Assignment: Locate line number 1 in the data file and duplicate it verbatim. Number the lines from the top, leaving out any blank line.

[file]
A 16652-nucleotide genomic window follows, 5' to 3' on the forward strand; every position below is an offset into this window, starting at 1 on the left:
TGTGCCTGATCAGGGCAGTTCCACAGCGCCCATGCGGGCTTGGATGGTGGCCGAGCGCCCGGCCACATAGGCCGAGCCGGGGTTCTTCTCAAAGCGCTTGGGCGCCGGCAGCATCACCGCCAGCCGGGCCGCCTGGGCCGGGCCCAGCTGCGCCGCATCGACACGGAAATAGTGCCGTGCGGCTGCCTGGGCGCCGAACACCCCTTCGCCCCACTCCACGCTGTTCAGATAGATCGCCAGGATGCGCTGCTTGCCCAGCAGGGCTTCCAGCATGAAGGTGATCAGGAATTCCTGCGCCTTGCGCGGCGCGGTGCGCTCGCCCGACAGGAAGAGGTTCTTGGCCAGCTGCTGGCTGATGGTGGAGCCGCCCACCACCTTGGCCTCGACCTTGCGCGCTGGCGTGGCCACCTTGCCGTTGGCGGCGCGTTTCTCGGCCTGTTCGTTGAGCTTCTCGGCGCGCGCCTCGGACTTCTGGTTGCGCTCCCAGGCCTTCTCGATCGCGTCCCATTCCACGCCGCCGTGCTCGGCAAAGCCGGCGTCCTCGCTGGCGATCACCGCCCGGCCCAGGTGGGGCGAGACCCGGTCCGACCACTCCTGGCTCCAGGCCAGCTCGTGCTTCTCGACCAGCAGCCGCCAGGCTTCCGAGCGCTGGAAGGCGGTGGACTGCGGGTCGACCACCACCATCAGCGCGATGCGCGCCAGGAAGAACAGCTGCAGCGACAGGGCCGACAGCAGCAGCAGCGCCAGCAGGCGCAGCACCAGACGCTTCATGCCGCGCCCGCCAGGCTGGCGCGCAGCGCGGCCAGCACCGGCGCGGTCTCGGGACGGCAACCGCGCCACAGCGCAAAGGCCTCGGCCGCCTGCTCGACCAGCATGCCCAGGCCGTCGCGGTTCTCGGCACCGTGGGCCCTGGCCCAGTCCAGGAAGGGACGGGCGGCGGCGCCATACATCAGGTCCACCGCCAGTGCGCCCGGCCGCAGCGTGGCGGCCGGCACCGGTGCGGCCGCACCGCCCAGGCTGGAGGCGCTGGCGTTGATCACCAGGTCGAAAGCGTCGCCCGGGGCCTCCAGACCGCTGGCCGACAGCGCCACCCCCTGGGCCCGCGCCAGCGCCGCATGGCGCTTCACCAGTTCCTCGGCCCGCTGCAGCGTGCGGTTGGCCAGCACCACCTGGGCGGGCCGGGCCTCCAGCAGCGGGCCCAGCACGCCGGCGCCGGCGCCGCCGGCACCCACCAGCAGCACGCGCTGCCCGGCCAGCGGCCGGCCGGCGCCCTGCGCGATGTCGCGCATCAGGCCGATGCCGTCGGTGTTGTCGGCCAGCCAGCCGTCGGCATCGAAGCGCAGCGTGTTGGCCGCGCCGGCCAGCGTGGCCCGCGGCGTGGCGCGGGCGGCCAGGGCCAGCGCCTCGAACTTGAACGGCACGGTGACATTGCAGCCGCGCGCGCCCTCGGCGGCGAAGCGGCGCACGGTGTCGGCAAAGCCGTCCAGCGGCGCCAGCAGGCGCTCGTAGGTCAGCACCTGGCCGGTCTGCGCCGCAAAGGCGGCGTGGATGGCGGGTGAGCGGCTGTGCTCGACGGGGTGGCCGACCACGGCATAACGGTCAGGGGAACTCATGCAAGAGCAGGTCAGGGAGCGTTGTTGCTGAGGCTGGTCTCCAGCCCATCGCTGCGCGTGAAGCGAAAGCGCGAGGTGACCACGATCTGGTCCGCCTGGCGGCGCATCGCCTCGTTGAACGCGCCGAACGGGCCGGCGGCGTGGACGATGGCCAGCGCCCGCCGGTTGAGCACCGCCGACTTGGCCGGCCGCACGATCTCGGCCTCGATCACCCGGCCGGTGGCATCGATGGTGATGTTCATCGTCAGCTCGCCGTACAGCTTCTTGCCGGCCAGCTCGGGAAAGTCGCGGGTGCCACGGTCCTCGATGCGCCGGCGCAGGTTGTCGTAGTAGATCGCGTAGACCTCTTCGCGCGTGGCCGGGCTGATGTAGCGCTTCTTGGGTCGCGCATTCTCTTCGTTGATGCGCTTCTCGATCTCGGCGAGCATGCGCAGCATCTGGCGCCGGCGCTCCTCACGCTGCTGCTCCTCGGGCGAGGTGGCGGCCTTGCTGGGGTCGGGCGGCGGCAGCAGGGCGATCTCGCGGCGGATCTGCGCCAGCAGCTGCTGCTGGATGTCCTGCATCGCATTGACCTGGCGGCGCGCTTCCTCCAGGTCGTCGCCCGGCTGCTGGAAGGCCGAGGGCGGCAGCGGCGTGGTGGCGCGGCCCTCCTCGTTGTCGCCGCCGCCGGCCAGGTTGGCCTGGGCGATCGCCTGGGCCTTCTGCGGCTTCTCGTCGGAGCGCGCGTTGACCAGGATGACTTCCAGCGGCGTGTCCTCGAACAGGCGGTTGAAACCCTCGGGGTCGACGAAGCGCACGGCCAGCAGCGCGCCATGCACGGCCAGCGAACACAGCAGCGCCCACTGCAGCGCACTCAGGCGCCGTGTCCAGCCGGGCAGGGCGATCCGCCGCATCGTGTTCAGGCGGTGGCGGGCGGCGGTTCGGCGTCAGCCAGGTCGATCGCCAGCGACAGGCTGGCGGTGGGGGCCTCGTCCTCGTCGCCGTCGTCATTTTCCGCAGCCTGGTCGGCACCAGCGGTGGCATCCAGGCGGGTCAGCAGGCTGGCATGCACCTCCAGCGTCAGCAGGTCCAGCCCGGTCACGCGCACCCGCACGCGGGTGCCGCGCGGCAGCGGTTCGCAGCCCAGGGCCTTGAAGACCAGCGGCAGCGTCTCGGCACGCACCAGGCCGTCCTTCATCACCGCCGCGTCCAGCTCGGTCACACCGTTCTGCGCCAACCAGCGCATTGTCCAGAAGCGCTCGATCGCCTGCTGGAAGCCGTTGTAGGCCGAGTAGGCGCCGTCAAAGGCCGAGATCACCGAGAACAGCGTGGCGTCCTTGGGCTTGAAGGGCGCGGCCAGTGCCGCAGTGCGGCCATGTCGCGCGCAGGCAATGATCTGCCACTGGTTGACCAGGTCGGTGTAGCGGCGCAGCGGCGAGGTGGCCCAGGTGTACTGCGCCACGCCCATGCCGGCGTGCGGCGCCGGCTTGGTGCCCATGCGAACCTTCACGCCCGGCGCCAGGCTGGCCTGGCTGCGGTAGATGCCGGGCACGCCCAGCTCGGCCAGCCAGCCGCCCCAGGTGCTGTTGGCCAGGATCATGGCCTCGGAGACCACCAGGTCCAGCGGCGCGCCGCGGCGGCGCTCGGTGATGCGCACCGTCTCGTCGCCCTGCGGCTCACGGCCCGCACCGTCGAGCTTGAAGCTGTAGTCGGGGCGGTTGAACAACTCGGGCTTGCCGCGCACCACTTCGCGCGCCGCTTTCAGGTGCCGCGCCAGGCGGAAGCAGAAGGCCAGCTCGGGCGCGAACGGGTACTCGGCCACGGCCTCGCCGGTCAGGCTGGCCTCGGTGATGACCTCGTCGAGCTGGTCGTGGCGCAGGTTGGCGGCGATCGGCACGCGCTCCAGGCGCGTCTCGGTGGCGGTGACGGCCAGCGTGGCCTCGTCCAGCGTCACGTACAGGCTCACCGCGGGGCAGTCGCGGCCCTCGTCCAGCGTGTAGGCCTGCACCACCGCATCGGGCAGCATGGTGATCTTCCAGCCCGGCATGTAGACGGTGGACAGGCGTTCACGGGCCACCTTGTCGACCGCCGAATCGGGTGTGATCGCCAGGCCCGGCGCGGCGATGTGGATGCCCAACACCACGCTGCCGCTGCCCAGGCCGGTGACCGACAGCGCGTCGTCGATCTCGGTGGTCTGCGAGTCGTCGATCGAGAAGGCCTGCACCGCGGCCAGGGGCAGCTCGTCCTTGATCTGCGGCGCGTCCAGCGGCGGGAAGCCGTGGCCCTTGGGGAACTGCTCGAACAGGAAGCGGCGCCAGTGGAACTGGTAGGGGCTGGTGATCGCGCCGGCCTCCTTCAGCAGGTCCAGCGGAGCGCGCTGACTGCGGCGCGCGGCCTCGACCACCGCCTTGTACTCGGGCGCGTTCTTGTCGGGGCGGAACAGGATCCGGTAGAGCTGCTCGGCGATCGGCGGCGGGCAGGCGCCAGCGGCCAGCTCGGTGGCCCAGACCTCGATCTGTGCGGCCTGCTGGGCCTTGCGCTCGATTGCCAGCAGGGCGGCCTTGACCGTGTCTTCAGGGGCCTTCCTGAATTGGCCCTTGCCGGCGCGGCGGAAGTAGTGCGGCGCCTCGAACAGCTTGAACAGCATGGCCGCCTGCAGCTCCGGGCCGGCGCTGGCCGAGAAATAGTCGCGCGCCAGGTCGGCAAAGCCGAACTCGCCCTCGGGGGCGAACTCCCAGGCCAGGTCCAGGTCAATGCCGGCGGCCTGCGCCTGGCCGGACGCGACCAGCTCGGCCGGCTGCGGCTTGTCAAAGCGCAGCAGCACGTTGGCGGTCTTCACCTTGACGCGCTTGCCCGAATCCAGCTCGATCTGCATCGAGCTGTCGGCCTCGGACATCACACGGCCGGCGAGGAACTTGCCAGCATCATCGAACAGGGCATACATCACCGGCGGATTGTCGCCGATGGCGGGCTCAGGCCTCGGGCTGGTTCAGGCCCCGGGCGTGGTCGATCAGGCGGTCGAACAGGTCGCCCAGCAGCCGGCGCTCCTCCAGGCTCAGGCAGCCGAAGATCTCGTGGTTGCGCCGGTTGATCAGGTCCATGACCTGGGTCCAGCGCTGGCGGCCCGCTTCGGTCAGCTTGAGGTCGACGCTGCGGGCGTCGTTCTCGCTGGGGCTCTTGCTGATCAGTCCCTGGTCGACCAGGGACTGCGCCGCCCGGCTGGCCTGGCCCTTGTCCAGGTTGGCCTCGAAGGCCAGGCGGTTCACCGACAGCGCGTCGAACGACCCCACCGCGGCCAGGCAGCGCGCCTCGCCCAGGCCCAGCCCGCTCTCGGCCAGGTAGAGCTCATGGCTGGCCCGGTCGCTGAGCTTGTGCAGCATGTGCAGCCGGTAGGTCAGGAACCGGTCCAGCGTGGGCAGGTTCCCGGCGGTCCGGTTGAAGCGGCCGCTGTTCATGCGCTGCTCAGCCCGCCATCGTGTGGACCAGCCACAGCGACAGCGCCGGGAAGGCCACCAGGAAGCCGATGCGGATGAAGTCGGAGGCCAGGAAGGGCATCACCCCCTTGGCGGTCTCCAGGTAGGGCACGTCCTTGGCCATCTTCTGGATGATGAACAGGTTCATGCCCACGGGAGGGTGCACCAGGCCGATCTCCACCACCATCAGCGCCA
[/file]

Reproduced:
A 16652-nucleotide genomic window follows, 5' to 3' on the forward strand; every position below is an offset into this window, starting at 1 on the left: